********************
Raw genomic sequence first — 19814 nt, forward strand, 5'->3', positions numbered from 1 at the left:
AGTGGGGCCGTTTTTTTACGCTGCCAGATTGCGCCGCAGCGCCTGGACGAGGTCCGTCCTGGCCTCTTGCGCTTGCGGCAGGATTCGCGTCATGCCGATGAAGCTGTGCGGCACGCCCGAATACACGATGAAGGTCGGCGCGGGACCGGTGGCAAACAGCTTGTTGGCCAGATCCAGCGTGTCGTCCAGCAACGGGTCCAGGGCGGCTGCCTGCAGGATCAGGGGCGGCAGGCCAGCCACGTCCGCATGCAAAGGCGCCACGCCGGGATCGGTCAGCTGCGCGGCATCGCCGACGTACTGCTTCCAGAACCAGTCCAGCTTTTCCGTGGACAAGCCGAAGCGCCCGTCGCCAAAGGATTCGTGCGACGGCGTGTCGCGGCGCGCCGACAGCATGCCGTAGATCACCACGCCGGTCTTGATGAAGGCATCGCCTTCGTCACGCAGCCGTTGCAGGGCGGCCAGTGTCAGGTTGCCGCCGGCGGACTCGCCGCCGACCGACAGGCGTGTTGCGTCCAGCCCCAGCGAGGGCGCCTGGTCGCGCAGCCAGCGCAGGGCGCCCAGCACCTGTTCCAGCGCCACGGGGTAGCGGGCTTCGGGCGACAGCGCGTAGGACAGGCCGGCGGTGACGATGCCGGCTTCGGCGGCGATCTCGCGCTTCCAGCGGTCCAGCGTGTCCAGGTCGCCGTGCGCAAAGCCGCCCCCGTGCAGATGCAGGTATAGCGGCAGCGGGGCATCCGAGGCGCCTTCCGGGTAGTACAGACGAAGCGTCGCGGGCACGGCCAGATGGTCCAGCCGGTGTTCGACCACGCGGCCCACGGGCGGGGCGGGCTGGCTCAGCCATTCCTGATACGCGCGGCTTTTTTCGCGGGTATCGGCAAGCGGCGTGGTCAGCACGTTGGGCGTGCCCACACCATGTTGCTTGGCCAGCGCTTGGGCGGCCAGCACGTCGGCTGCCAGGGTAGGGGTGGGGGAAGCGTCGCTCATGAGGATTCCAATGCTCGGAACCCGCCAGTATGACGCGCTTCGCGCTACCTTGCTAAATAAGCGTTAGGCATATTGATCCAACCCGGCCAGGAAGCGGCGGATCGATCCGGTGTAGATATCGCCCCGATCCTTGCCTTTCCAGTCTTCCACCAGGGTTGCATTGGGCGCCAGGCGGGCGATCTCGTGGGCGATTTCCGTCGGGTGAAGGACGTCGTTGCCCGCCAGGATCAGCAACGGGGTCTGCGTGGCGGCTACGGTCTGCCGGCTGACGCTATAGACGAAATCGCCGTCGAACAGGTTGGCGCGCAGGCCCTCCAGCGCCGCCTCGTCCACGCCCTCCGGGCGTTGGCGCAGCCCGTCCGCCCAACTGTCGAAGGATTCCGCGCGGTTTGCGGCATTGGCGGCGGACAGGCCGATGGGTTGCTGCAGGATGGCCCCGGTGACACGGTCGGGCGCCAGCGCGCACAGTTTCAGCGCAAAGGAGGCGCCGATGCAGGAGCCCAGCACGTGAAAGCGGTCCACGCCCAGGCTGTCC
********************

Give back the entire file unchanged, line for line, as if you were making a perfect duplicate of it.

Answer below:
Raw genomic sequence first — 19814 nt, forward strand, 5'->3', positions numbered from 1 at the left:
AGTGGGGCCGTTTTTTTACGCTGCCAGATTGCGCCGCAGCGCCTGGACGAGGTCCGTCCTGGCCTCTTGCGCTTGCGGCAGGATTCGCGTCATGCCGATGAAGCTGTGCGGCACGCCCGAATACACGATGAAGGTCGGCGCGGGACCGGTGGCAAACAGCTTGTTGGCCAGATCCAGCGTGTCGTCCAGCAACGGGTCCAGGGCGGCTGCCTGCAGGATCAGGGGCGGCAGGCCAGCCACGTCCGCATGCAAAGGCGCCACGCCGGGATCGGTCAGCTGCGCGGCATCGCCGACGTACTGCTTCCAGAACCAGTCCAGCTTTTCCGTGGACAAGCCGAAGCGCCCGTCGCCAAAGGATTCGTGCGACGGCGTGTCGCGGCGCGCCGACAGCATGCCGTAGATCACCACGCCGGTCTTGATGAAGGCATCGCCTTCGTCACGCAGCCGTTGCAGGGCGGCCAGTGTCAGGTTGCCGCCGGCGGACTCGCCGCCGACCGACAGGCGTGTTGCGTCCAGCCCCAGCGAGGGCGCCTGGTCGCGCAGCCAGCGCAGGGCGCCCAGCACCTGTTCCAGCGCCACGGGGTAGCGGGCTTCGGGCGACAGCGCGTAGGACAGGCCGGCGGTGACGATGCCGGCTTCGGCGGCGATCTCGCGCTTCCAGCGGTCCAGCGTGTCCAGGTCGCCGTGCGCAAAGCCGCCCCCGTGCAGATGCAGGTATAGCGGCAGCGGGGCATCCGAGGCGCCTTCCGGGTAGTACAGACGAAGCGTCGCGGGCACGGCCAGATGGTCCAGCCGGTGTTCGACCACGCGGCCCACGGGCGGGGCGGGCTGGCTCAGCCATTCCTGATACGCGCGGCTTTTTTCGCGGGTATCGGCAAGCGGCGTGGTCAGCACGTTGGGCGTGCCCACACCATGTTGCTTGGCCAGCGCTTGGGCGGCCAGCACGTCGGCTGCCAGGGTAGGGGTGGGGGAAGCGTCGCTCATGAGGATTCCAATGCTCGGAACCCGCCAGTATGACGCGCTTCGCGCTACCTTGCTAAATAAGCGTTAGGCATATTGATCCAACCCGGCCAGGAAGCGGCGGATCGATCCGGTGTAGATATCGCCCCGATCCTTGCCTTTCCAGTCTTCCACCAGGGTTGCATTGGGCGCCAGGCGGGCGATCTCGTGGGCGATTTCCGTCGGGTGAAGGACGTCGTTGCCCGCCAGGATCAGCAACGGGGTCTGCGTGGCGGCTACGGTCTGCCGGCTGACGCTATAGACGAAATCGCCGTCGAACAGGTTGGCGCGCAGGCCCTCCAGCGCCGCCTCGTCCACGCCCTCCGGGCGTTGGCGCAGCCCGTCCGCCCAACTGTCGAAGGATTCCGCGCGGTTTGCGGCATTGGCGGCGGACAGGCCGATGGGTTGCTGCAGGATGGCCCCGGTGACACGGTCGGGCGCCAGCGCGCACAGTTTCAGCGCAAAGGAGGCGCCGATGCAGGAGCCCAGCACGTGAAAGCGGTCCACGCCCAGGCTGTCC